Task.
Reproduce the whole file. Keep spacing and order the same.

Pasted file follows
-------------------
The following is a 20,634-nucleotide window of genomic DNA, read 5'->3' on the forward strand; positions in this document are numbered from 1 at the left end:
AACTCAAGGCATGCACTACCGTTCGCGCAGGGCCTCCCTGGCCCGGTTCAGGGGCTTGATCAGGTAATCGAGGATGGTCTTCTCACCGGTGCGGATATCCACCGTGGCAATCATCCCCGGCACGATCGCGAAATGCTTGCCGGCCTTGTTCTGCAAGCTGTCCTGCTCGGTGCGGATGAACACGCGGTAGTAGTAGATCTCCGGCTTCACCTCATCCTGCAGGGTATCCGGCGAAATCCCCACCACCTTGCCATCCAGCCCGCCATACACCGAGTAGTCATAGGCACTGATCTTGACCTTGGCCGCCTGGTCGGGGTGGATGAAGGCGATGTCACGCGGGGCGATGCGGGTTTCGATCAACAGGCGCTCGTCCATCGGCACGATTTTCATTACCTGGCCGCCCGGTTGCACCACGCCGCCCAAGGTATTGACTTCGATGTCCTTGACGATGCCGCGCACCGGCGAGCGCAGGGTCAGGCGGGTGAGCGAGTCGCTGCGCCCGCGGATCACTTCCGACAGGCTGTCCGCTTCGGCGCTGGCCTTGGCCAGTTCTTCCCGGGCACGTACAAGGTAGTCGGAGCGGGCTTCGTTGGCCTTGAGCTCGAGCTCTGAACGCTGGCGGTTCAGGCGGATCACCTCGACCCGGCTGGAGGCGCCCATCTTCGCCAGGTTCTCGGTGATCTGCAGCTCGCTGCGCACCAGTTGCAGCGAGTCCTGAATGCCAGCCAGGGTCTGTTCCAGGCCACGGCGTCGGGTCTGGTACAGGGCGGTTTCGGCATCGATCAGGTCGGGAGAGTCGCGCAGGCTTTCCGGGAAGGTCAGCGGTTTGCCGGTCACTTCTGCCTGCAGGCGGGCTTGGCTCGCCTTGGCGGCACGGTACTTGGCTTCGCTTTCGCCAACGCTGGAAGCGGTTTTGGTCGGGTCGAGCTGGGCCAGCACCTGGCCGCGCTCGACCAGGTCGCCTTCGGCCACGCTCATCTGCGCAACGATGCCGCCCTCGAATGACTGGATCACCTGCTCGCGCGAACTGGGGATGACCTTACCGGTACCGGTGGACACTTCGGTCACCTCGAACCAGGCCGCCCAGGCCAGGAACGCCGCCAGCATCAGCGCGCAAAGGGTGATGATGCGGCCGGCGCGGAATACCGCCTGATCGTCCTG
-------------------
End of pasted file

The following is a 20,634-nucleotide window of genomic DNA, read 5'->3' on the forward strand; positions in this document are numbered from 1 at the left end:
AACTCAAGGCATGCACTACCGTTCGCGCAGGGCCTCCCTGGCCCGGTTCAGGGGCTTGATCAGGTAATCGAGGATGGTCTTCTCACCGGTGCGGATATCCACCGTGGCAATCATCCCCGGCACGATCGCGAAATGCTTGCCGGCCTTGTTCTGCAAGCTGTCCTGCTCGGTGCGGATGAACACGCGGTAGTAGTAGATCTCCGGCTTCACCTCATCCTGCAGGGTATCCGGCGAAATCCCCACCACCTTGCCATCCAGCCCGCCATACACCGAGTAGTCATAGGCACTGATCTTGACCTTGGCCGCCTGGTCGGGGTGGATGAAGGCGATGTCACGCGGGGCGATGCGGGTTTCGATCAACAGGCGCTCGTCCATCGGCACGATTTTCATTACCTGGCCGCCCGGTTGCACCACGCCGCCCAAGGTATTGACTTCGATGTCCTTGACGATGCCGCGCACCGGCGAGCGCAGGGTCAGGCGGGTGAGCGAGTCGCTGCGCCCGCGGATCACTTCCGACAGGCTGTCCGCTTCGGCGCTGGCCTTGGCCAGTTCTTCCCGGGCACGTACAAGGTAGTCGGAGCGGGCTTCGTTGGCCTTGAGCTCGAGCTCTGAACGCTGGCGGTTCAGGCGGATCACCTCGACCCGGCTGGAGGCGCCCATCTTCGCCAGGTTCTCGGTGATCTGCAGCTCGCTGCGCACCAGTTGCAGCGAGTCCTGAATGCCAGCCAGGGTCTGTTCCAGGCCACGGCGTCGGGTCTGGTACAGGGCGGTTTCGGCATCGATCAGGTCGGGAGAGTCGCGCAGGCTTTCCGGGAAGGTCAGCGGTTTGCCGGTCACTTCTGCCTGCAGGCGGGCTTGGCTCGCCTTGGCGGCACGGTACTTGGCTTCGCTTTCGCCAACGCTGGAAGCGGTTTTGGTCGGGTCGAGCTGGGCCAGCACCTGGCCGCGCTCGACCAGGTCGCCTTCGGCCACGCTCATCTGCGCAACGATGCCGCCCTCGAATGACTGGATCACCTGCTCGCGCGAACTGGGGATGACCTTACCGGTACCGGTGGACACTTCGGTCACCTCGAACCAGGCCGCCCAGGCCAGGAACGCCGCCAGCATCAGCGCGCAAAGGGTGATGATGCGGCCGGCGCGGAATACCGCCTGATCGTCCTG